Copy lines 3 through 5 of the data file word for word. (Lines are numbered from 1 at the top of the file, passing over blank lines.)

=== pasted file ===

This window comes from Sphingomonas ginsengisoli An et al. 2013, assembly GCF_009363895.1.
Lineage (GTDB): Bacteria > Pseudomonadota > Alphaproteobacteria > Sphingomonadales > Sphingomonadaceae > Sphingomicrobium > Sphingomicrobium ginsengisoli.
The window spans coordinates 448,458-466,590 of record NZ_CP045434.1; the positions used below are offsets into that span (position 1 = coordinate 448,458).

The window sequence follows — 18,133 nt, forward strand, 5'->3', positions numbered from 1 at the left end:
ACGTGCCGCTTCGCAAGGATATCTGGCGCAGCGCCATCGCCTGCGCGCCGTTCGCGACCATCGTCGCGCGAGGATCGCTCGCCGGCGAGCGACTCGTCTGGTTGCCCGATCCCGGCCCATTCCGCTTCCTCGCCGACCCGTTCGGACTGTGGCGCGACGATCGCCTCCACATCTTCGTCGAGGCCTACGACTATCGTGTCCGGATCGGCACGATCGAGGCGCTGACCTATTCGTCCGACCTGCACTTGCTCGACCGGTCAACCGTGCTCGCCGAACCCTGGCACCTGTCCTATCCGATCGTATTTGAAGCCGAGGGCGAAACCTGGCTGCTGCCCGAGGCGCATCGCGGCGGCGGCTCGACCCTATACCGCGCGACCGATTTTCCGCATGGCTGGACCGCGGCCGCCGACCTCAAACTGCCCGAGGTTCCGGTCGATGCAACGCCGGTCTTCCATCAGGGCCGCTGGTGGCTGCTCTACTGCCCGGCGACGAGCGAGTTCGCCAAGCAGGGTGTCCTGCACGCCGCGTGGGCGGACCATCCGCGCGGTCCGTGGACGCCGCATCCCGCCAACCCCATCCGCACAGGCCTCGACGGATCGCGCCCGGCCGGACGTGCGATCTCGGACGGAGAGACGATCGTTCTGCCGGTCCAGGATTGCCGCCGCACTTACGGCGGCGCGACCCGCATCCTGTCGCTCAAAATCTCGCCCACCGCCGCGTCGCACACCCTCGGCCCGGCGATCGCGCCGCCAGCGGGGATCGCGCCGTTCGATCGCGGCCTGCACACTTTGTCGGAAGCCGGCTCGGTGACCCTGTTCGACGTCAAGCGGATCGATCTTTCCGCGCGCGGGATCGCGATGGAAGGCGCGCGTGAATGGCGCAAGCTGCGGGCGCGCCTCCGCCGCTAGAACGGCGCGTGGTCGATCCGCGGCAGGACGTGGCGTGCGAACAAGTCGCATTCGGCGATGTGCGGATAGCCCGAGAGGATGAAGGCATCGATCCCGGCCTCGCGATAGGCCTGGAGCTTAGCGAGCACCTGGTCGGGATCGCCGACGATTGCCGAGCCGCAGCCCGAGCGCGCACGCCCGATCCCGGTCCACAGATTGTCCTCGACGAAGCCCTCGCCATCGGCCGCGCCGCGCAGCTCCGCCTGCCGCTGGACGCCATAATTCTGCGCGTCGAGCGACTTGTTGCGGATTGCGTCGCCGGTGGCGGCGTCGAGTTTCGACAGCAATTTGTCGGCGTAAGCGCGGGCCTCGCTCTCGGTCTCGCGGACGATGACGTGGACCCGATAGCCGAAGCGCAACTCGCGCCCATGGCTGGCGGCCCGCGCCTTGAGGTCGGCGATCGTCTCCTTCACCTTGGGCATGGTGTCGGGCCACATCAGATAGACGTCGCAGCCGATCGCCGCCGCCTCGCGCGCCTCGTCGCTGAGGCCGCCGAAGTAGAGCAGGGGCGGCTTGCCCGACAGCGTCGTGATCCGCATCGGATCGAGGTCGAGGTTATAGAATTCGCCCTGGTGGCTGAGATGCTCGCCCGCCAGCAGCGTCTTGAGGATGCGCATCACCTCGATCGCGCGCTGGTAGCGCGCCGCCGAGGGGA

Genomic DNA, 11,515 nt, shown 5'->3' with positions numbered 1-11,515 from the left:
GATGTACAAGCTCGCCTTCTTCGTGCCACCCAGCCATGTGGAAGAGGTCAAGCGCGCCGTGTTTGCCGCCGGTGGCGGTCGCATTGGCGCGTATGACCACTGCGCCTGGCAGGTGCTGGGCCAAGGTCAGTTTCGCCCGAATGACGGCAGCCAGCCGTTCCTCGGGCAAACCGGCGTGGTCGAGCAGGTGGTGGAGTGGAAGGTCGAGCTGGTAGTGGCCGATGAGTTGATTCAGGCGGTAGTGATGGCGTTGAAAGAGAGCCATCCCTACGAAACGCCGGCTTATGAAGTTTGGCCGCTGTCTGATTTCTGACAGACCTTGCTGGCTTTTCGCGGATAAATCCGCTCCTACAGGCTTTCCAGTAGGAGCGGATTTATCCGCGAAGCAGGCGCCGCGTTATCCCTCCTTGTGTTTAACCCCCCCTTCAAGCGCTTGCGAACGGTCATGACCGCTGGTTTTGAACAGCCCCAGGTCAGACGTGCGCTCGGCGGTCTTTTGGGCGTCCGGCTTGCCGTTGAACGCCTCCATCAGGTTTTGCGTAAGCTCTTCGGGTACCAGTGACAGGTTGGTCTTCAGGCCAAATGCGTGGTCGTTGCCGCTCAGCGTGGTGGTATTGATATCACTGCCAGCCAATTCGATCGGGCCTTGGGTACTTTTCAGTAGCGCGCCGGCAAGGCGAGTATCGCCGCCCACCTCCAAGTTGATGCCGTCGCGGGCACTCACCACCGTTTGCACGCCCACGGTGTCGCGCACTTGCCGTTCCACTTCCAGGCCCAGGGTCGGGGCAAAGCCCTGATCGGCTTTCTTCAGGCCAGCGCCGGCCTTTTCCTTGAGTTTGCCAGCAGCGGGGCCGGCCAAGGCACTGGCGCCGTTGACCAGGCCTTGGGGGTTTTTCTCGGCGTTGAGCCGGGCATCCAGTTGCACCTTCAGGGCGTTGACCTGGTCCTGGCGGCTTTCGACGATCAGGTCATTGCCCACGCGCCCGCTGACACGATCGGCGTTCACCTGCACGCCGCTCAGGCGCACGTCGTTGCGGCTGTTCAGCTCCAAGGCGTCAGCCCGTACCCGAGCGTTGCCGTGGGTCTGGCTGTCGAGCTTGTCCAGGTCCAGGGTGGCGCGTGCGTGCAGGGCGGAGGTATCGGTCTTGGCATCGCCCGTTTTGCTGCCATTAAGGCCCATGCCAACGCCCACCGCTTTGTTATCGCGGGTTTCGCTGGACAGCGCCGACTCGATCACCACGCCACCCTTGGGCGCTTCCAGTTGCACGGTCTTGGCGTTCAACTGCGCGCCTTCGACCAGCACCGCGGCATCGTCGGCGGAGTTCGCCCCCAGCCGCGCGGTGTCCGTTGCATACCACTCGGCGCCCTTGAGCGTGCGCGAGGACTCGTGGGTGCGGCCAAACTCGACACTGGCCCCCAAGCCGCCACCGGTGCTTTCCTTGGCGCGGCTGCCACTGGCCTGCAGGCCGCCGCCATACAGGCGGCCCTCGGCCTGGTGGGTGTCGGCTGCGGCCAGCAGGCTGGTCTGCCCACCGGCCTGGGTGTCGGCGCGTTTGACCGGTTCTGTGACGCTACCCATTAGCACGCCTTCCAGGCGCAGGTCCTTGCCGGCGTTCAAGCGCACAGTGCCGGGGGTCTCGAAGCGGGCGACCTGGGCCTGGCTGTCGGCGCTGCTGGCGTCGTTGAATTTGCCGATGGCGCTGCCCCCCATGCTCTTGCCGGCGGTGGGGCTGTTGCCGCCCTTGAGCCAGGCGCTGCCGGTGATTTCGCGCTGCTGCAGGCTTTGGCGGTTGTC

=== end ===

The window spans coordinates 448,458-466,590 of record NZ_CP045434.1; the positions used below are offsets into that span (position 1 = coordinate 448,458).

The window sequence follows — 18,133 nt, forward strand, 5'->3', positions numbered from 1 at the left end:
ACGTGCCGCTTCGCAAGGATATCTGGCGCAGCGCCATCGCCTGCGCGCCGTTCGCGACCATCGTCGCGCGAGGATCGCTCGCCGGCGAGCGACTCGTCTGGTTGCCCGATCCCGGCCCATTCCGCTTCCTCGCCGACCCGTTCGGACTGTGGCGCGACGATCGCCTCCACATCTTCGTCGAGGCCTACGACTATCGTGTCCGGATCGGCACGATCGAGGCGCTGACCTATTCGTCCGACCTGCACTTGCTCGACCGGTCAACCGTGCTCGCCGAACCCTGGCACCTGTCCTATCCGATCGTATTTGAAGCCGAGGGCGAAACCTGGCTGCTGCCCGAGGCGCATCGCGGCGGCGGCTCGACCCTATACCGCGCGACCGATTTTCCGCATGGCTGGACCGCGGCCGCCGACCTCAAACTGCCCGAGGTTCCGGTCGATGCAACGCCGGTCTTCCATCAGGGCCGCTGGTGGCTGCTCTACTGCCCGGCGACGAGCGAGTTCGCCAAGCAGGGTGTCCTGCACGCCGCGTGGGCGGACCATCCGCGCGGTCCGTGGACGCCGCATCCCGCCAACCCCATCCGCACAGGCCTCGACGGATCGCGCCCGGCCGGACGTGCGATCTCGGACGGAGAGACGATCGTTCTGCCGGTCCAGGATTGCCGCCGCACTTACGGCGGCGCGACCCGCATCCTGTCGCTCAAAATCTCGCCCACCGCCGCGTCGCACACCCTCGGCCCGGCGATCGCGCCGCCAGCGGGGATCGCGCCGTTCGATCGCGGCCTGCACACTTTGTCGGAAGCCGGCTCGGTGACCCTGTTCGACGTCAAGCGGATCGATCTTTCCGCGCGCGGGATCGCGATGGAAGGCGCGCGTGAATGGCGCAAGCTGCGGGCGCGCCTCCGCCGCTAGAACGGCGCGTGGTCGATCCGCGGCAGGACGTGGCGTGCGAACAAGTCGCATTCGGCGATGTGCGGATAGCCCGAGAGGATGAAGGCATCGATCCCGGCCTCGCGATAGGCCTGGAGCTTAGCGAGCACCTGGTCGGGATCGCCGACGATTGCCGAGCCGCAGCCCGAGCGCGCACGCCCGATCCCGGTCCACAGATTGTCCTCGACGAAGCCCTCGCCATCGGCCGCGCCGCGCAGCTCCGCCTGCCGCTGGACGCCATAATTCTGCGCGTCGAGCGACTTGTTGCGGATTGCGTCGCCGGTGGCGGCGTCGAGTTTCGACAGCAATTTGTCGGCGTAAGCGCGGGCCTCGCTCTCGGTCTCGCGGACGATGACGTGGACCCGATAGCCGAAGCGCAACTCGCGCCCATGGCTGGCGGCCCGCGCCTTGAGGTCGGCGATCGTCTCCTTCACCTTGGGCATGGTGTCGGGCCACATCAGATAGACGTCGCAGCCGATCGCCGCCGCCTCGCGCGCCTCGTCGCTGAGGCCGCCGAAGTAGAGCAGGGGCGGCTTGCCCGACAGCGTCGTGATCCGCATCGGATCGAGGTCGAGGTTATAGAATTCGCCCTGGTGGCTGAGATGCTCGCCCGCCAGCAGCGTCTTGAGGATGCGCATCACCTCGATCGCGCGCTGGTAGCGCGCCGCCGAGGGGA